“… until recently it didn’t feel so urgent. And then in a blink, it was.”
For most businesses in Washington, the statewide pandemic shutdown was a serious punch in the gut. Because of their place in the food supply chain, Washington’s 400-plus breweries were deemed essential and allowed to continue operations, which is good news for the industry. Brewery taprooms, like bars and restaurants, are closed, which is not good news for the industry.
Most of the state’s breweries rely significantly on their own retail beer sales. That is, they generate a significant portion of their revenue by selling beer in their now-closed taprooms. Nationwide, The Brewers Association, which represents the nation’s small and independent brewers (craft breweries), estimates that about 40 percent of all craft beer sales in the U.S. are on-premise sales. My educated guess, in Washington that number is significantly higher.
Here in Washington, a lot of these breweries are adapting however they can, continuing to sell to-go beer at their taprooms. Some are even offering delivery service. That helps balance the loss a bit, and it is different for each business, but without butts on barstools and day drinkers lined up to order pints of beer on Saturday and Sunday afternoons, there’s a lot of lost revenue to replace.
The losses are not limited to just by-the-pint taproom sales; draft beer sales have plummeted as well. Simply put, nobody is buying kegs of beer. Beer distributors are not currently taking delivery of kegs from breweries because bars and restaurants, like brewery taprooms, are closed for everything but take-out and delivery orders. At breweries across the entire nation, a lot of beer was fermenting and conditioning in tanks when the shutdowns took effect and a lot of that beer was destined for kegs.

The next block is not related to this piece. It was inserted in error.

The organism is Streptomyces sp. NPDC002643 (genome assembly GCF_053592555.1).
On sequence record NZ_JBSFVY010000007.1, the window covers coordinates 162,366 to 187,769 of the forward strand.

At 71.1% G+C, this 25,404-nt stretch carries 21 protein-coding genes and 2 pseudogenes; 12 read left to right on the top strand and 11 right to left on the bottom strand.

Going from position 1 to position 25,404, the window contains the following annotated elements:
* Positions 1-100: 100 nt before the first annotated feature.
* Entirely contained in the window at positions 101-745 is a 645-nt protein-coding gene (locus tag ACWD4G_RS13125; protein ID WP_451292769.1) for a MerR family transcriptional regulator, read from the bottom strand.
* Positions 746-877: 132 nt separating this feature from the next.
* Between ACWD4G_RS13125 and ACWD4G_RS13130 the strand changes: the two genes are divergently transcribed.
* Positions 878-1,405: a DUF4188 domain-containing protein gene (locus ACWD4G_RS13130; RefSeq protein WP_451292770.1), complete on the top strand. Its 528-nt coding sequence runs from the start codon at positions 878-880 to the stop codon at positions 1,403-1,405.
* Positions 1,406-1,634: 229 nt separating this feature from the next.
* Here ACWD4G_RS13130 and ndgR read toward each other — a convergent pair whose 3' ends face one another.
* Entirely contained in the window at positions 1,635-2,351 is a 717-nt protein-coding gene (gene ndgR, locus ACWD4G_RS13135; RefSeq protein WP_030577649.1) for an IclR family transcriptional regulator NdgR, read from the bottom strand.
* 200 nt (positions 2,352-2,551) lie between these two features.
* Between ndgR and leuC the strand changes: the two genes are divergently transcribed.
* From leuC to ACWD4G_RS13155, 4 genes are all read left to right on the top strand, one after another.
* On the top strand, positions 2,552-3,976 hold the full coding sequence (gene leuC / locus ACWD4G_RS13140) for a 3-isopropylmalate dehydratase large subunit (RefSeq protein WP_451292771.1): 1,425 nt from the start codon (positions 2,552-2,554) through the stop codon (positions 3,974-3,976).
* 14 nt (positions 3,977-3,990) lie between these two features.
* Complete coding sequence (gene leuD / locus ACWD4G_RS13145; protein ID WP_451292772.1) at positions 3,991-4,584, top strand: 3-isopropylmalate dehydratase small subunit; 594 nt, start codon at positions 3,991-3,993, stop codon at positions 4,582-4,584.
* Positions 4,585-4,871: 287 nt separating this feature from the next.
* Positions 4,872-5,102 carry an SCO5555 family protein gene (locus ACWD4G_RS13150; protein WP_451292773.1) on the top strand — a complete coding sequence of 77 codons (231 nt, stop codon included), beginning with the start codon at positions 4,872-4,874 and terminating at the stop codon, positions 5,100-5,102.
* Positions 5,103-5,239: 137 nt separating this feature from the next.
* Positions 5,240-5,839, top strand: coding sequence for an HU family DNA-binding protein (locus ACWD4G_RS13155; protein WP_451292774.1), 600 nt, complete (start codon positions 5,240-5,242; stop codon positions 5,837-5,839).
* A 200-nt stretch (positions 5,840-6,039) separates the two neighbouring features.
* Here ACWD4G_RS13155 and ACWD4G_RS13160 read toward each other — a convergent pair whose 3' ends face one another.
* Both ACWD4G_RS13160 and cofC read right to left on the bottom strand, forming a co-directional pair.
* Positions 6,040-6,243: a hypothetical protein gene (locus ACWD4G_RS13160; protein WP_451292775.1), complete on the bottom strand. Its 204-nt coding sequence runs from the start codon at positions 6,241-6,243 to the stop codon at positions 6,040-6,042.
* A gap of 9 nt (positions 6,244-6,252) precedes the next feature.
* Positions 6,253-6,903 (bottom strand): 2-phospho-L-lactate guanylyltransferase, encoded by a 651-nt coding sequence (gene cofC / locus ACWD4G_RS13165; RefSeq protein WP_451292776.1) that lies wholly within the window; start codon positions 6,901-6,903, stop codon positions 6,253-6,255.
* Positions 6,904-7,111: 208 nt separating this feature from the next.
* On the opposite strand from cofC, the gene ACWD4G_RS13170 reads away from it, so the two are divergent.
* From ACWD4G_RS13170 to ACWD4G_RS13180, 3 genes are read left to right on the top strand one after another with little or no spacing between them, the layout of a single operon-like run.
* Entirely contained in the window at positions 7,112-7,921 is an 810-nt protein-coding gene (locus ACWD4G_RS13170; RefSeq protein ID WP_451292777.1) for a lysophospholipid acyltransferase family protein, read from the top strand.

Right now, staying afloat in the beer biz is all about the hustle. “We’re working as hard as we did when we first opened,” says Robyn Schumacher, one of the co-founders and co-owners of Stoup Brewing in Seattle, which until a few days ago focused entirely on draft beer. “It’s like starting all over again, but I feel proud of the way we’ve worked together to adapt.”
Things are a little less dire for breweries that package their products in bottles and cans. Again, it is different for each business, but breweries with established, diverse distribution channels are still delivering palates of beer to their distributors who are stocking the shelves at local grocery stores and the other retail outlets that remain open. By all accounts, those kinds of beer sales have increased since the shutdown. That means nothing to all the breweries that do not sell beer via those channels.
Airways Brewing in Kent, Washington lives in both worlds, relying largely on its draft product but also packaging a portion of its beers. The company typically cans its beer on a schedule: once per quarter. The most-recent canning run took place in mid-March, before the shutdown, but recognizing the situation, the company quickly shifted gears.
“We canned those beers as we’d planned but also scheduled another canning run for mid-April, says Alex Dittmar, co-owner and brewmaster at Airways Brewing. “I have beer that needs to go somewhere and there’s no sense putting it in kegs.”